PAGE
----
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Trading Things - Europeans Arrive - Trading Ideas

Trade activity

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Trading Things

The first contacts between the First Nations of Canada and Europeans most often led to trade. After several weeks at sea, what could the Europeans need? Imagine a ship where there was no refrigerator. This made it impossible to bring food that spoiled easily. Most meals consisted of ship's biscuits, also called hardtack. They weren't very appetizing, and eating them every meal didn't improve the taste. On arriving in Canada, when hunters presented themselves at their camp, the Europeans were delighted to trade items from their country for fresh meat. However, these trading activities were not always preceded by the usual protocol, because they did not take place at trade gatherings.

Over the years, the European fishermen got into the habit of bringing trade items along with their fishing equipment. The sailors earned a little extra money selling the furs that they brought back from North America. This activity took on increasing importance, so much so that, by the end of the 16th century, there were ships that made the voyage uniquely to trade with the First Nations.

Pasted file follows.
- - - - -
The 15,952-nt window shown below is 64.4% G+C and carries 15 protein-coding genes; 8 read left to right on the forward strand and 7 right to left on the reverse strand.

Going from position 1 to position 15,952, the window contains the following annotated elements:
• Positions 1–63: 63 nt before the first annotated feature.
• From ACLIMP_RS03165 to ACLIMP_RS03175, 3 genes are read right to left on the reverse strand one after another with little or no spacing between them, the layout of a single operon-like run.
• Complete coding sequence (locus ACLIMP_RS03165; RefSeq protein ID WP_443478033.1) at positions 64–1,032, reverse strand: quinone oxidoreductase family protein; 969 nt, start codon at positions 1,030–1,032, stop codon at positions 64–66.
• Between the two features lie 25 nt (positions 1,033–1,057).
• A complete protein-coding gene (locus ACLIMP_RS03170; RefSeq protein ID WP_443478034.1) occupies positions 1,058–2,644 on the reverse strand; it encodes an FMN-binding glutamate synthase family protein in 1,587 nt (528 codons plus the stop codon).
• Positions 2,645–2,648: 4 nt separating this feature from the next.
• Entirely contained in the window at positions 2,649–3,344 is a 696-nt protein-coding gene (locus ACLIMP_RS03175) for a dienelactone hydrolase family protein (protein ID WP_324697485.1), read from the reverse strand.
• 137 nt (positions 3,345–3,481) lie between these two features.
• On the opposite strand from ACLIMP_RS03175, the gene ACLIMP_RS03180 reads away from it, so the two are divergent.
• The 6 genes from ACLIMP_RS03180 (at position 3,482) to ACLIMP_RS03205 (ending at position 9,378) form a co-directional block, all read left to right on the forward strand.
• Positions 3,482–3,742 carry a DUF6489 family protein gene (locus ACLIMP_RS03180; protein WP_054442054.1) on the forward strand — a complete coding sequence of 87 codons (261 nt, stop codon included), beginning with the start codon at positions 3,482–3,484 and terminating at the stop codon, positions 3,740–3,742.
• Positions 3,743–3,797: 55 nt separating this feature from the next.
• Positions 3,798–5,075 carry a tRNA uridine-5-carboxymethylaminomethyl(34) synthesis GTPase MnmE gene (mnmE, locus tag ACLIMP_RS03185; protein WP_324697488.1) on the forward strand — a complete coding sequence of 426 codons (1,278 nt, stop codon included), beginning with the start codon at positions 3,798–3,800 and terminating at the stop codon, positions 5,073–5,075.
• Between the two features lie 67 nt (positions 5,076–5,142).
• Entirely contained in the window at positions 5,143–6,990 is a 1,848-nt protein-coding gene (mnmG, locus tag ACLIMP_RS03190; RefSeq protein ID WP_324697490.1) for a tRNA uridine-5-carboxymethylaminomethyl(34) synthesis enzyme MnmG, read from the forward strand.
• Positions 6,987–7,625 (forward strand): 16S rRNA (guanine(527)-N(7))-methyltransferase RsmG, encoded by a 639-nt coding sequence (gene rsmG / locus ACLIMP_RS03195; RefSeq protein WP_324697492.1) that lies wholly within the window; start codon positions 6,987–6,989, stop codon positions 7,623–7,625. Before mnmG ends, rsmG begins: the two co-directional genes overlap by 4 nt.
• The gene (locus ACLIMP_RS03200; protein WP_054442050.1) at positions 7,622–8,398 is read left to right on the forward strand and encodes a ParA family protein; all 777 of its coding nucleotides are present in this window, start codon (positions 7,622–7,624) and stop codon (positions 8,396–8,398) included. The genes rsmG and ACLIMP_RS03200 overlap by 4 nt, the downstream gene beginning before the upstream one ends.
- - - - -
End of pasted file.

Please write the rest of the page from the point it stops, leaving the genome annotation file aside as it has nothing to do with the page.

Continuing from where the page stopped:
The items that the Europeans brought attracted the interest of the First Nations from the start. Some of these objects were improved versions of things that the First Nations made, while others had never been seen in North America. In general, the items obtained from the Europeans were appreciated because they made the daily tasks of the First Nations easier. With a metal axe, for instance, it took much less time and effort to make a dwelling, a canoe or a pair of snowshoes.

For their part, the Europeans had two reasons for wanting North American furs. The first was that northern Europe, which usually supplied furs, was not accessible. The second was that merchants found Canadian furs to be of much better quality than European furs. In short, Europeans no longer had access to the furs they previously bought, but they had discovered better ones that were readily available!

This is all fine and good, but one thing has to be made clear. In any trade between Europeans and the First Nations, the value of an object depended on who was trading it. For a European a metal axe was an ordinary item, but a beaver pelt was very valuable because it was rare. For the First Nations it was the metal axe that was rare, and very useful. For them a beaver pelt was worth less than an axe. The Europeans were sure that they were getting the better of the deal by trading for furs. The members of the First Nations, for their part, thought that you had to be crazy to trade metal tools for simple beaver pelts.